Despite their endearing appearance and universal charm, not all Pokémon are created equal. You might claim the cutesy Jigglypuff or cuddly Snorlax is your favourite, but the will of the market pays no heed to your subjective proclivities. While some have sentimental value, there are some rare Pokémon cards that are so scarce, so legendary, and so gosh darn expensive, that they’ll have you wincing at their second-hand sale price.
And the Pokémon Trading Card Game collection business is thriving. The most expensive Pokémon card ever sold was auctioned off as recently as the top of this year, and collectors – from devout fans to wealthy celebrities – have never been more eager to dive into this antiquarian pocket creature pursuit.
Unfortunately, there’s a pretty good chance (it’s almost certain, in fact) that the stash of Pokémon cards sitting at the back of your closet, receiving nary a passing glance over the last few years, contains none of such rarity. Many of the most highly-prized cards are promotional copies, cards printed in error, or one-off releases that were likely never taken to the playground.
But even so, maybe you’ll stumble into an antique store one day and spy a treasured card just waiting to be snapped up. For the happy day when that happens (or simply to satisfy your curiosity as to just how much some will spend on these glorious little rectangles of joy), these are the rarest, and most expensive Pokémon cards hiding from collectors’ clutches.
The rarest Pokémon cards
- Pikachu Illustrator
- No.1 Trainer
- 20th Anniversary Gold Pikachu
- Magikarp Tamamushi University Promo Card
- Presentation Blastoise
- Base Set Booster Pack with Black Triangle Error
- Shadowless Holographic Charizard
- Master’s Key Prize Card
- Prerelease Raichu
A promotional card originally handed out to winners of a 1998 illustration competition run through Japanese magazine CoroCoro, only 39 copies of Pikachu Illustrator were ever created. It’s the only card to feature the ‘Illustrator’ title, and its artwork was drawn by esteemed Pokémon illustrator Atsuko Nishida, creator of Pokémon’s main mascot, Pikachu. It also has a unique pen icon in the bottom-right corner, seen on no other card, presumably to remind us of its artistic roots.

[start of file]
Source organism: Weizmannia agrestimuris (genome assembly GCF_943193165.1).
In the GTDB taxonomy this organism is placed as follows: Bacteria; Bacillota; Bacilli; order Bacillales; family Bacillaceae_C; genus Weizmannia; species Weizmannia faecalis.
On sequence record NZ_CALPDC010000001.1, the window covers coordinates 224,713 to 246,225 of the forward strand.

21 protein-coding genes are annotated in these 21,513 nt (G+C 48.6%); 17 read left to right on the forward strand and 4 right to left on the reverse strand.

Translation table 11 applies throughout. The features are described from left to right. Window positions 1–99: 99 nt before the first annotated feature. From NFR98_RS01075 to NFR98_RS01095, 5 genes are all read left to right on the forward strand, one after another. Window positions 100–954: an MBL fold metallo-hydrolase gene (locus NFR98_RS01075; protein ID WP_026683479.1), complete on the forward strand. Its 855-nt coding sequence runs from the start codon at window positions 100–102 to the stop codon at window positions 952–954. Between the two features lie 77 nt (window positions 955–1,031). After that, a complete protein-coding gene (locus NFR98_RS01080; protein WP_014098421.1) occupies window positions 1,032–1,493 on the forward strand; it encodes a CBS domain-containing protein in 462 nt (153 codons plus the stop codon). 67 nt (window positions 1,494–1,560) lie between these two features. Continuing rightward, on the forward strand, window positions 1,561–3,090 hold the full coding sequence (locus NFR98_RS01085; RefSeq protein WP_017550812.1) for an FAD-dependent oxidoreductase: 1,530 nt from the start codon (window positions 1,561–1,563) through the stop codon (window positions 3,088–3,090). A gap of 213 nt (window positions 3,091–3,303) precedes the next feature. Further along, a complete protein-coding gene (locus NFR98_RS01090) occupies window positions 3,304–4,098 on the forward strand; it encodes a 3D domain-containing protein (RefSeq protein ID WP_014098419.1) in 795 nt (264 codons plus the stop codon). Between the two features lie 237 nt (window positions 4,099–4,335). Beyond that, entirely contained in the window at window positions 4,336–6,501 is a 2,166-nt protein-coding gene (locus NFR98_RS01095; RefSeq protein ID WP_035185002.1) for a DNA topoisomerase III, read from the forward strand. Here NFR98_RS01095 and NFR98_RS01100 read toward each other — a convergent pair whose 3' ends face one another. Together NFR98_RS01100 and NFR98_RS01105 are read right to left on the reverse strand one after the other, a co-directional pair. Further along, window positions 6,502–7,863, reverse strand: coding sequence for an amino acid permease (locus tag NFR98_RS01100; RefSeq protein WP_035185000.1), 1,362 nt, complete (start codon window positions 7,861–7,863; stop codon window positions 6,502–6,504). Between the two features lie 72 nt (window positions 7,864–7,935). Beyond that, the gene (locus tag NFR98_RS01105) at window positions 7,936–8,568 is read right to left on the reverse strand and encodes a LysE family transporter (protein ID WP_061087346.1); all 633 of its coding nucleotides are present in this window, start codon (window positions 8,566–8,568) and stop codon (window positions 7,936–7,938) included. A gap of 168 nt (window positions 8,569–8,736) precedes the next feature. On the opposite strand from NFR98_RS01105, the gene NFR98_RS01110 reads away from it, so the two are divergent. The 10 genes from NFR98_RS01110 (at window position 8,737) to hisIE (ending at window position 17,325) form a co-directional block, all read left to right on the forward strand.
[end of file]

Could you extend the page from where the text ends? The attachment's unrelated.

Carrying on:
Drawn by esteemed illustrator Atsuko Nishida, creator of Pikachu
It’s unknown exactly how many Pikachu Illustrator cards are still in existence, but ten PSA certified copies have been graded as ‘mint’. Until January 2021, it was the most expensive Pokémon card to ever have been sold at auction, with a PSA 9 Mint condition card selling for a whopping $233,000 / 167,600.
It’s a pity it’s so rare, though, because Pikachu looks even cuter than usual when holding an oversized fountain pen.
Possibly the rarest of all Pokémon cards, No.1 Trainer takes the concept of rarity, sprinkles in a dash of scarcity and exception, and basks in the light of secrecy to evolve into the highest stage of mystique that a collectable card can. A promotional card awarded to finalists of the 1999 Secret Super Battle Tournament – also functioning as the entry ticket to the tournament’s finals – it’s said that only seven copies were made. Six of them remain in perfect Professional Sports Authenticator (PSA) Gem Mint 10 condition, one of which was sold at auction in 2020 for $90,000 / £64,750.
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The holographic card features a silhouetted Mewtwo and, according to the auction house responsible for last year’s sale, Heritage Auctions, the card’s description translates to: “The Pokémon Card Game Official Tournament’s champion is recognised here, and this honour is praised. By presenting this card, you may gain preferential entry into the Secret Super Battle”.
20TH ANNIVERSARY GOLD PIKACHU
Nothing screams expensive like a flash of gold. And in this case, gold beats old. The gold Pikachu card isn’t an aged specimen originating in the early days of the trading card game, before the names Squirtle and Bulbasaur took the world by storm, but appeared in 2018, to mark the 20th anniversary of the Pokémon TCG.
To grab the card on release, would-be buyers had to enter a lottery
Made of 11 grammes of solid 24-karat gold, the card is a replica of the original Japanese Pikachu card’s design, featuring a distinctly more rotund yellow mouse. To grab the card on release, would-be buyers had to enter a lottery, with winners given the chance to buy the limited edition card for a cool ¥216,000 / $2,000 / £1,700. But since then, its value has risen, selling for close to $8,000 / £5,750 in 2019.
Although not legal in tournament play, the card came with a handy glass frame, so you could store the artefact, while helpfully displaying it to any visitors that you deem worthy. You’d probably have to explain why spending nearly two grand on a single, unusable card was a good financial decision, though.
MAGIKARP TAMAMUSHI UNIVERSITY PROMO CARD
Magikarp might not be the ‘best’ Pokémon card to ever grace the tabletop – its gormless expression and ineffective moves don’t make for much tactical use – but this promotional card goes some way towards rectifying that.